Ask an Atheist with Sam Mulvey

What Is The Point of The American Atheists 4th Of July Banners?

This is a question I’ve read quite a bit in response to the 4th of July flyovers being organized by American Atheists.  What does God or atheism have to do with the 4th of July?  What is the point?  Why does this matter?

It matters in part because it sheds additional light on a huge problem in some parts of the country – namely that in certain areas, it is still considered dangerous to be openly atheist.

This campaign was initially meant to run in all 50 states, but only 26 states will see the “God-LESS America” and “Atheism is Patriotic” banners in their skies this coming 4th.  The reason for this is partially ideology – even in this economic climate, there are still plenty of businesses who will still turn away work because of its association with atheism.  And while that reality is discouraging, it’s fine by me.  Many of these pilots are individuals or small businesses with the right to refuse whatever work they want.

But according to Justin Jaye of Fly Signs Aerial Advertising, who organized the flights for American Atheists in some areas, a pilot willing to fly the banner in some states couldn’t be found for an entirely different reason.

“I’ve been in this business for 20 years and I’ve never run into so much resistance on people flying,” Jaye said. “I’ve had pilots who are actual atheists who said, ‘Justin, I am an atheist and I won’t fly it because I can’t wear a bulletproof vest.'”

And that is exactly why these kinds of campaigns are so important.  The argument that everyone has beliefs and that they are all treated equally in America tends to fall on deaf ears when you’re part of a minority which is so hated in some areas, people fear for their lives if they openly help to spread the message that such a minority exists and is as capable of patriotism as anyone else.

Which brings me to the second reason why these kinds of campaigns are still necessary in the United States.  The very idea that atheists can even be patriotic is one that is still strongly contested by some religious folks.  Consider the recently published parenting book How to Raise an American Patriot by Marijo Tinlin.

According to the publisher’s press release:

Each chapter ends with bullet points on how to raise patriotic kids and the book’s final section summarizes all of these points into one list. A handful of these many helpful ideas include:

  • Teach your kids to think for themselves.
  • Get involved in civic activities — take them with you when you vote.
  • Read the original documents, such as the Constitution, with your kids and discuss what it means to them.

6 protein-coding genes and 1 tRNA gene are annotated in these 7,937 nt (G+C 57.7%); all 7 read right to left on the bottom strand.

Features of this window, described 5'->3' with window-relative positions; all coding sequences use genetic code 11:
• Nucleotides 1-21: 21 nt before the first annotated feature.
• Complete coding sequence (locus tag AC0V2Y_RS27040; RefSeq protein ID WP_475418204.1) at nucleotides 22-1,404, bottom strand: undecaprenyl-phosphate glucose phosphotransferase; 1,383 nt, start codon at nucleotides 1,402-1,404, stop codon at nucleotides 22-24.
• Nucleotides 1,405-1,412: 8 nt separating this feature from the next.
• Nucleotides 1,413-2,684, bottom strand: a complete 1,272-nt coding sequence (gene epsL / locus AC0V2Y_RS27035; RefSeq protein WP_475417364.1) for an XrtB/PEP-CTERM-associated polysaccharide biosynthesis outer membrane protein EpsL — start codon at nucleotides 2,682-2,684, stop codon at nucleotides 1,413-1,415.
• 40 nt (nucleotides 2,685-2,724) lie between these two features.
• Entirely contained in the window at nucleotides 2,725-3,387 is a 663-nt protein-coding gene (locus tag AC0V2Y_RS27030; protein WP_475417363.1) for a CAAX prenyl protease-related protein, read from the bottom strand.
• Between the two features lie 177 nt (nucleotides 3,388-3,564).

• Take family trips to see our great historic places.
  • Teach your kids that God is the cornerstone of our founding and continued greatness.

Along with this strange inclusion of God in the prerequisites for making a good patriot is idea that one of the main issues with the lack of patriotism in America is the fact that:

We have sanitized God out of our founding when He is the reason for our being.

Also, from the official website, there is this quote from one of the 13 contributors:

To be a patriot, you have to have some component of faith. The quintessential core belief of American patriotism, the cornerstone, is the belief that we were destined to be the ‘shining city on the hill.’ You’ve got to have a faith component to really believe that.” – Erick Erickson, “How to Raise an American Patriot”

Yeah!  Remember manifest destiny and what that was used to justify?  That sure is something to be proud of.

Regardless of what the author and contributors of this book contend, the fact is that neither religion or lack of religion is in any way needed for anyone to be considered a patriot.

Patriotism has nothing to do with religion.  I consider myself a patriot not only because I love my country, but also because I believe America can a better place than it is today, through in part the achievement of equality for everyone and the abolition of privilege in all forms.  I believe America has the ability to do better when it comes to poverty and education, but I don’t discredit the fact that this country is still a wonderful place to live.  I’m patriot in that I support people’s right to believe or not believe in a god, and I act to protect that right by continually giving support to the idea that government and religion ought to be kept separate, for the protection of all people.

I take an active role in trying to attain those goals not because I hate America or because I lack patriotism, but because I sincerely love my country and I want to help the US be even better than it is today.

You know, liberty and justice for all, and junk.